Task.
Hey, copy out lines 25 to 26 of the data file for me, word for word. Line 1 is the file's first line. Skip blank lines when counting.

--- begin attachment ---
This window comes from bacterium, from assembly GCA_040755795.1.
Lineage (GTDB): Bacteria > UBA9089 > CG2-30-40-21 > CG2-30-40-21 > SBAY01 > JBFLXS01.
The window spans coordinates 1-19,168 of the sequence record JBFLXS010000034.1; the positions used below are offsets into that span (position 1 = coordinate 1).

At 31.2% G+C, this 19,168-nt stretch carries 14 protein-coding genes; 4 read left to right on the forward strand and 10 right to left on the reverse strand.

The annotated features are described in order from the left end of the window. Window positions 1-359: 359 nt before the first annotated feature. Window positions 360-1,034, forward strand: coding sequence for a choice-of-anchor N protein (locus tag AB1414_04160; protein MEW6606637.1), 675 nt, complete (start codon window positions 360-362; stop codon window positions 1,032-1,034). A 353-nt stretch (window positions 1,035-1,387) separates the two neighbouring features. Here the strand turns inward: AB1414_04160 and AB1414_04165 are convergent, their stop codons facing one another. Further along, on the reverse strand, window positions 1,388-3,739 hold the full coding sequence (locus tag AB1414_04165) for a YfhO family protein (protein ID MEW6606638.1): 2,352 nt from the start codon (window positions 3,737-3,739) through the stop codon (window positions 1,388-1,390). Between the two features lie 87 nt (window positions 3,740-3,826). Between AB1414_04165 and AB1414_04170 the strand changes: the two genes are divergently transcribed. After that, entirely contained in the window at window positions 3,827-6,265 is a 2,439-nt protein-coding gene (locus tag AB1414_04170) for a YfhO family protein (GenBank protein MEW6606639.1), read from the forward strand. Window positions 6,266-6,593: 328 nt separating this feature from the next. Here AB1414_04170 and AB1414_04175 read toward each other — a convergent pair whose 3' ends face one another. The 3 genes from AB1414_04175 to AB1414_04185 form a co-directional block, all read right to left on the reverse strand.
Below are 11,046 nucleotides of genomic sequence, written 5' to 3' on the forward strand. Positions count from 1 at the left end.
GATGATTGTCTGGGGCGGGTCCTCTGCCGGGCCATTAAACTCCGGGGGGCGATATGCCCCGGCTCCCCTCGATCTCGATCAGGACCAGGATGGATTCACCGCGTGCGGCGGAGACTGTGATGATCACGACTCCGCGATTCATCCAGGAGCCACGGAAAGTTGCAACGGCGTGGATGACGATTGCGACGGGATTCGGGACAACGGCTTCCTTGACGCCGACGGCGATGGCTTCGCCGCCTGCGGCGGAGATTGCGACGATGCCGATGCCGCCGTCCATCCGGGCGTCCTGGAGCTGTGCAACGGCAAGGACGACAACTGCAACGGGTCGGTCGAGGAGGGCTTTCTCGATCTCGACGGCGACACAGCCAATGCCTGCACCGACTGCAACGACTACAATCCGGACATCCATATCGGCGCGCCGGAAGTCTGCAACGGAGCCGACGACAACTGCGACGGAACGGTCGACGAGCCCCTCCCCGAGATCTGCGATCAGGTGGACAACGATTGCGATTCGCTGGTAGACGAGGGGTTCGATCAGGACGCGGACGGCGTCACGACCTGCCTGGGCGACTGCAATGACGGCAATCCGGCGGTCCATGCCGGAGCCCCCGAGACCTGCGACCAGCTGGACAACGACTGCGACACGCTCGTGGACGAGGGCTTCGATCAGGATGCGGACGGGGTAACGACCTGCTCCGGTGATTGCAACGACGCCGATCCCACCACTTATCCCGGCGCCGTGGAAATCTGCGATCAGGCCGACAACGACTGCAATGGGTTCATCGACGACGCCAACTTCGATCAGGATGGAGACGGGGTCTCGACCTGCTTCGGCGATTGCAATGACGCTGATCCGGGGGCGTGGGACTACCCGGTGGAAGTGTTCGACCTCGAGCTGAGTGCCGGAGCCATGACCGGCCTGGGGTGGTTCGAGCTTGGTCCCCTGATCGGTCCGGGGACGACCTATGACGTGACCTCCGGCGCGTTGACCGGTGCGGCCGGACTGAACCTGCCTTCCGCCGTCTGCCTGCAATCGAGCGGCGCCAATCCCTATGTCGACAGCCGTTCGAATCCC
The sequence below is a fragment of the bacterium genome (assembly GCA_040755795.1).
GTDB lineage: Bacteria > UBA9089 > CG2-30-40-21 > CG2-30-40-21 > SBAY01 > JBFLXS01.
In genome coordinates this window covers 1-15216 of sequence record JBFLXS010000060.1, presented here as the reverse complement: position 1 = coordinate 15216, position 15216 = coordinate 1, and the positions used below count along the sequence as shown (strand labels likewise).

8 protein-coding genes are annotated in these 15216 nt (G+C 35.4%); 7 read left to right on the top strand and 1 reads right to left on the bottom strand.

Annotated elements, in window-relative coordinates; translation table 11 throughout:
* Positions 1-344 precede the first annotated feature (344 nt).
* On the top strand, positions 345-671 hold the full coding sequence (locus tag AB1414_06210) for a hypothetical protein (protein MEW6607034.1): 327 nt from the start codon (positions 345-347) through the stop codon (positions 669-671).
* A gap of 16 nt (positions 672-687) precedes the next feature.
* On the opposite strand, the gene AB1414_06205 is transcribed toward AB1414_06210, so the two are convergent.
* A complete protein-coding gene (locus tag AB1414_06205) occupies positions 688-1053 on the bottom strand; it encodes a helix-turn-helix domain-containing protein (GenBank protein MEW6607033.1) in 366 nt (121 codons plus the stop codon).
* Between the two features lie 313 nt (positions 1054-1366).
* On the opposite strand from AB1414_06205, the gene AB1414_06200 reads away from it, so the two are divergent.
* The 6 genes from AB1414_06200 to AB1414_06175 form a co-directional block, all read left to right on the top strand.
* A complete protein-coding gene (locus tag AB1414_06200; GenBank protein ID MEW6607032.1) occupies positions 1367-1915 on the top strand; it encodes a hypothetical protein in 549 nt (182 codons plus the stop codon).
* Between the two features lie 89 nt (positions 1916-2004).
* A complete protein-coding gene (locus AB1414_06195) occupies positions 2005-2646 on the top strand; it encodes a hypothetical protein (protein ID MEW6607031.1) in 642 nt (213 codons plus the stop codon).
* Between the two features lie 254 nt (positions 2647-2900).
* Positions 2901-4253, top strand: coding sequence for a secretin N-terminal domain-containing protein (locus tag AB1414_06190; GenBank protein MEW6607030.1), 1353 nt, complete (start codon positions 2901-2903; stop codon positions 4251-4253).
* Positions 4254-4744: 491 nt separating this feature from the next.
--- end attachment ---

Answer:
* Positions 2901-4253, top strand: coding sequence for a secretin N-terminal domain-containing protein (locus tag AB1414_06190; GenBank protein MEW6607030.1), 1353 nt, complete (start codon positions 2901-2903; stop codon positions 4251-4253).
* Positions 4254-4744: 491 nt separating this feature from the next.